As a federal jury considers Dillon’s fate in a high-stakes federal case that could send him away to prison for more than a decade, Dillon, 48, took the bold gamble of confronting his accusers head-on, offering matter-of-fact accounts of what he described as consensual, impromptu sexual encounters at his private law office.

The politically connected former prosecutor is accused of violating the civil rights of two of the women by assaulting them, leveraging the power of his office to intimidate them into submitting. The other two women were allowed to testify as supporting witnesses because their accounts closely match that of the two alleged victims in the indictment.
On some points during his testimony Monday, Dillon couldn’t recall how the events unfolded. On other points, however, he testified in precise detail, countering the women at every turn. The Times-Picayune is withholding their names to protect their privacy.

Dillon said one of the victims sought his legal representation in a case involving an auto accident, refuting her testimony that he lured her to his office under the guise of taking a drug test. Once in the office, Dillon said, the 20-year-old woman came on to him, kissing him on the neck and lips and, without prompting, removing her clothes.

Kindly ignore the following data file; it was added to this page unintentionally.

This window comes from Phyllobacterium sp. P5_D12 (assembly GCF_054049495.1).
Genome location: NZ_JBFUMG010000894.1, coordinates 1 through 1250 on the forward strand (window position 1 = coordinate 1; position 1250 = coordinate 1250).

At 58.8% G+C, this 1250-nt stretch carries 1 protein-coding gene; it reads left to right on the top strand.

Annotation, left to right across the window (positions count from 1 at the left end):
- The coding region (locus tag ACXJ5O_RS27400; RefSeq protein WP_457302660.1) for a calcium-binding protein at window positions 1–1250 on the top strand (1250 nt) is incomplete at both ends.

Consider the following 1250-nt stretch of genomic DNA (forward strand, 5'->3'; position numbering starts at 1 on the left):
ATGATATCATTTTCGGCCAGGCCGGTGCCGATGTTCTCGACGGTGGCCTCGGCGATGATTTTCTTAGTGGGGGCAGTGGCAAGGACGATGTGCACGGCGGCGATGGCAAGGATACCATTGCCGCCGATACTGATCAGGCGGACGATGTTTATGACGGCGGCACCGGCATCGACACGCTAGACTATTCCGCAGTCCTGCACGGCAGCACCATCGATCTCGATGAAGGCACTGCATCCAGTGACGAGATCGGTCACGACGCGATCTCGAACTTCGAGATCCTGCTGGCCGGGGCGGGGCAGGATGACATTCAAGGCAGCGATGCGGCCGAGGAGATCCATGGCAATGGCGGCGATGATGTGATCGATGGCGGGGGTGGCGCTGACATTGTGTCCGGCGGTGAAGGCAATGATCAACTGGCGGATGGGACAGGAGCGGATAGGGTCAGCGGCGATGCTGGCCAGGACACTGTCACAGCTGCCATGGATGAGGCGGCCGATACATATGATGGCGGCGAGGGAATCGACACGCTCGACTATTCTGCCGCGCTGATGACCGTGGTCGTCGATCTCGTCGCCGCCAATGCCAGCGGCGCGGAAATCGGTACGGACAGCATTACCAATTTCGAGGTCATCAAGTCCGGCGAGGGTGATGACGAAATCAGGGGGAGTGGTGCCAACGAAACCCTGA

“She had to swivel out of her jeans they were so tight,” Dillon said. “I said, ‘Wow, look how fine you are.’ ”

He then told the 12-person jury how he gently guided the woman onto her stomach across an overstuffed chair and ottoman before having intercourse with her from behind.

“Did she scream?” prosecutor Julie Cullen asked.

“No, I think she was laughing a little bit,” Dillon testified.